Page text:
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THE award of SKA to South Africa and Australia combined the best of two worlds – low costs in South Africa of electricity, labour and materials and Australia’s secure socio-economic and political environment.
This made for a low risk option for the hosting of the Square Kilometre Array (SKA) radio telescope. The SKA Organisation’s board of directors established the Site Options Working Group (SOWG) in April to investigate whether viable dual-site implementation options exist for the SKA and, if possible, present a preferred option.
It was announced 10 days ago that SA, partnered with eight other African countries, and Australia, paired with New Zealand, will share hosting of the world’s largest telescope.
“The board required that the preferred option should be capable of delivering the SKA science case while making best use of the existing investments and characteristics of both sites and being financially viable,” said the working group’s report.
SKA is to be built in two phases, the first largely based on the precursor arrays, South Africa’s MeerKAT and Australia’s SKA Pathfinder, and the second would see about 3 000 dishes dotted around South Africa, and other antennas built in Australia.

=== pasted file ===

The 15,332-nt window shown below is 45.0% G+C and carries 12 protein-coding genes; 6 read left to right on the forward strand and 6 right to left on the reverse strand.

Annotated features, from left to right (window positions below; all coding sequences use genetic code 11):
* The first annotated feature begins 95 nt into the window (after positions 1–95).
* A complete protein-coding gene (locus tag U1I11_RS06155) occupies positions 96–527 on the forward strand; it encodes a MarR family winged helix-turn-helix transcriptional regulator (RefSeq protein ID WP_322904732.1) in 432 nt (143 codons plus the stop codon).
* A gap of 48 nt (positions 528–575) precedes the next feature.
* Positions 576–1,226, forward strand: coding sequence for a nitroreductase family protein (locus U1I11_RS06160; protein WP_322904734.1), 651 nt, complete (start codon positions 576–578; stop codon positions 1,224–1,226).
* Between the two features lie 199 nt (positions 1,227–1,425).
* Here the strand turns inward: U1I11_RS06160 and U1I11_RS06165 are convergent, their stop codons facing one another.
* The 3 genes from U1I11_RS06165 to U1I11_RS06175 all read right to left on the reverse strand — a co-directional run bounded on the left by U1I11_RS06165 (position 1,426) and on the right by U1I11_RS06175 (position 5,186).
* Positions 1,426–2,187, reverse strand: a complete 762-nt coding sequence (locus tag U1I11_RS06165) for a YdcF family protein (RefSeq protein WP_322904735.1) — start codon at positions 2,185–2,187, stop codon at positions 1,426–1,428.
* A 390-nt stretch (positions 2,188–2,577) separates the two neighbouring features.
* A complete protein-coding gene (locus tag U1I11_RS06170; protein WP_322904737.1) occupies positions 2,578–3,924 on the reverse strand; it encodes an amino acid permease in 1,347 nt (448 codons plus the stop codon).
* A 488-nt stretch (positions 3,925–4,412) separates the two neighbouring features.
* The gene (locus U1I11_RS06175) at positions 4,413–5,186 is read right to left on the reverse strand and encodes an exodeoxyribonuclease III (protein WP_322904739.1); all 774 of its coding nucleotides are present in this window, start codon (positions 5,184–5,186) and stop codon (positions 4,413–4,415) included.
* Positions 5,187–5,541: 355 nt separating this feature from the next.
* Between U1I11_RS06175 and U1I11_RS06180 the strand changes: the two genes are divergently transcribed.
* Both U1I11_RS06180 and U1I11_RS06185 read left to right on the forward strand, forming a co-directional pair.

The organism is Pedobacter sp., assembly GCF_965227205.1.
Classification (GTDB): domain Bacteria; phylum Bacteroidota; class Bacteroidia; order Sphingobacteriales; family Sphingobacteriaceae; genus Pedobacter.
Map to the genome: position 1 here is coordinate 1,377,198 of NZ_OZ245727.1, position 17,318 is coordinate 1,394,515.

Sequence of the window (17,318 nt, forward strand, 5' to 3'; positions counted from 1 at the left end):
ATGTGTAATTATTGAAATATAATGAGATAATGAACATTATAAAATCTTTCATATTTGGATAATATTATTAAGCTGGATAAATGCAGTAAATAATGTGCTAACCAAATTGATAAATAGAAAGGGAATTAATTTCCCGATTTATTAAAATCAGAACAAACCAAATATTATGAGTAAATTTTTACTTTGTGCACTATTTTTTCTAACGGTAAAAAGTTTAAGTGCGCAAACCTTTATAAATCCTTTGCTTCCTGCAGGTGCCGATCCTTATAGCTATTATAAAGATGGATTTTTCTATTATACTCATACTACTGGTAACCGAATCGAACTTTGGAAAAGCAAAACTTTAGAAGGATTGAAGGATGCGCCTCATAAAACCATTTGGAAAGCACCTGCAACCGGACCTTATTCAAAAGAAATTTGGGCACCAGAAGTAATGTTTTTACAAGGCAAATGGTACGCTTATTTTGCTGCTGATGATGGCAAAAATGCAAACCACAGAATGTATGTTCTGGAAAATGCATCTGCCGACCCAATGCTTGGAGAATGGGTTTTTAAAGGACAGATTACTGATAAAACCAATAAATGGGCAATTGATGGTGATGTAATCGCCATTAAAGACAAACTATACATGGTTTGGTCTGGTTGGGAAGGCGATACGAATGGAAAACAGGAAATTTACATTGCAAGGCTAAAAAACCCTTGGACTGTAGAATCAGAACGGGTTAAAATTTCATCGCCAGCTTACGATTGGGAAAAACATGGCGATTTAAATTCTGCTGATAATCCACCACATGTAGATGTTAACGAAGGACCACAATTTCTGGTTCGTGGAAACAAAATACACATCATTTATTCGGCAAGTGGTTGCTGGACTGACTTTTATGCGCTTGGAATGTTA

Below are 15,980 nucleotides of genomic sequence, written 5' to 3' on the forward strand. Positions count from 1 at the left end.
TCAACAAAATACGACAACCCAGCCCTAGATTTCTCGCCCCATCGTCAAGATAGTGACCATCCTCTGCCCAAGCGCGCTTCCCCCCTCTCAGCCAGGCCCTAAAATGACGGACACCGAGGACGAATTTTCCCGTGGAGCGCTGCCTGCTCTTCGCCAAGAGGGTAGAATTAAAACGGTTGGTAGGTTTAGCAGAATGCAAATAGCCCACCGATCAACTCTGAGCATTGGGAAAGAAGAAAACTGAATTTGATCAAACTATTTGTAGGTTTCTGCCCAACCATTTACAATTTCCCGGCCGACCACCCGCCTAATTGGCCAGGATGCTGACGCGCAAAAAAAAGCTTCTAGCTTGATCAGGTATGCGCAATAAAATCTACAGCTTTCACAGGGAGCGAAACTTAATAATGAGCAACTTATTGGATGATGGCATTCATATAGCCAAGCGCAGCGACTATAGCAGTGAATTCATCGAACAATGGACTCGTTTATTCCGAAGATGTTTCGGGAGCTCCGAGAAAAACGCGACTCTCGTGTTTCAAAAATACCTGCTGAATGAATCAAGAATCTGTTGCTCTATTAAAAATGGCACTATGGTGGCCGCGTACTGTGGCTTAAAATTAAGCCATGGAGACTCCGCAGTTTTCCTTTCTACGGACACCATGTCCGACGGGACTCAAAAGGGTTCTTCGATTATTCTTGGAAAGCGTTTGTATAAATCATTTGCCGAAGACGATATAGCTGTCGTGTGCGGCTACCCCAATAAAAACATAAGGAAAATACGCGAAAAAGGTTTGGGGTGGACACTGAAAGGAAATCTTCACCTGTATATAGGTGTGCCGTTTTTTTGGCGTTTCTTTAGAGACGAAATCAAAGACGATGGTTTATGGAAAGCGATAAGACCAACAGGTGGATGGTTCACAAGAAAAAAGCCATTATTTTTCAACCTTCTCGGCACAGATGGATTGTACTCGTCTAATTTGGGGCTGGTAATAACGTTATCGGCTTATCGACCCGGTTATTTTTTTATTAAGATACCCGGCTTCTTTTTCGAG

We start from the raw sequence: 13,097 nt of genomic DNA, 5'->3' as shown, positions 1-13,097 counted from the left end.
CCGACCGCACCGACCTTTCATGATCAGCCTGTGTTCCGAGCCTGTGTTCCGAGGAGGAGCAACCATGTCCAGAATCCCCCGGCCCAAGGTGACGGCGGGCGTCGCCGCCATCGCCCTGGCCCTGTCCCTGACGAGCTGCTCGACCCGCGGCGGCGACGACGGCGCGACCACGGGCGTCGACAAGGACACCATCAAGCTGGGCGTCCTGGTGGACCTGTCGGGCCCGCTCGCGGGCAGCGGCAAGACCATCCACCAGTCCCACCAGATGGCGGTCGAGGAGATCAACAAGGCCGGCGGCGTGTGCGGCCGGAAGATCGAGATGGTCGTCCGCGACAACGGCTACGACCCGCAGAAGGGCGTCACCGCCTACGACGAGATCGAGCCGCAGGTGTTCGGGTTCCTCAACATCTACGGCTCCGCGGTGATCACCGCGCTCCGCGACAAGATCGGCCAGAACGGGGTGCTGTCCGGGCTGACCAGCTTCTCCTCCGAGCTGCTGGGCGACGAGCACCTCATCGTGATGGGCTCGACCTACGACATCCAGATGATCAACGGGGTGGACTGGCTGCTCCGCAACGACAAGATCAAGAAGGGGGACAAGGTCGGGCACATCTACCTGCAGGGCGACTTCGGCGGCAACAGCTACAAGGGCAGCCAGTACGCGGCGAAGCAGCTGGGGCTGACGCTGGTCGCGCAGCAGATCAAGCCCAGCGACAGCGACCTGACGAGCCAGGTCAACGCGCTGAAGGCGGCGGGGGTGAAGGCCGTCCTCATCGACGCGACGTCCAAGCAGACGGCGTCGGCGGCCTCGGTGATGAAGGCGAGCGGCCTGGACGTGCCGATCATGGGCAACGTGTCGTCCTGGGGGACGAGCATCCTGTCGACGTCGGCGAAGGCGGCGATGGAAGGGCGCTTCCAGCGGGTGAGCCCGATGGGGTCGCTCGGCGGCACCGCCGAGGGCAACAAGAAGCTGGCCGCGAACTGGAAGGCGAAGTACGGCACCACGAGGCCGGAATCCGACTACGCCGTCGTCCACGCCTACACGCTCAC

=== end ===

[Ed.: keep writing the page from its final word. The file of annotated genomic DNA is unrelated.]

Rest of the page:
“A dual-site implementation, in which the two sites host different technologies operating at different frequencies, appears capable of delivering the SKA Phase 2 science case,” the report said. “There is no identified scientific advantage of a dual-site implementation for the SKA Phase 2 over a single-site implementation. For SKA Phase 1, incorporating the MeerKAT and ASKAP Precursors and related infrastructure offers a distinct scientific advantage.”
The working group noted that the total investment in the precursors which would then become available to the SKA project was in excess of R3.2 billion.
“However, a dual-site implementation for either SKA Phase 1 or Phase 2 introduces additional capital costs, as well as additional operating costs and programmatic risk.
“An important aspect of a dual-site implementation is the introduction of the concept of the ‘SKA Observatory’ – a single facility that may have multiple locations.”
The report said this facility could be in SA, Australia, New Zealand or elsewhere. SA had been recommended by the SKA Site Advisory Committee as the preffered host.
The working group noted that SA had an advantage over Australia in provision of power infrastructure and lower labour and material costs. The committee had also noted that with the exception of recurrent power costs the operation costs on the two sites were “virtually the same”.
The group noted that the committee’s report saw an advantage for SA in the four implementation plans and cost factors, while Australia and New Zealand were favoured in all of the six other selection factors, which were socio-economic and political considerations.
“A majority of the SOWG noted that a dual-site implementation for a SKA Observatory could potentially offer risk mitigation to the project across all 10 of these additional factors.”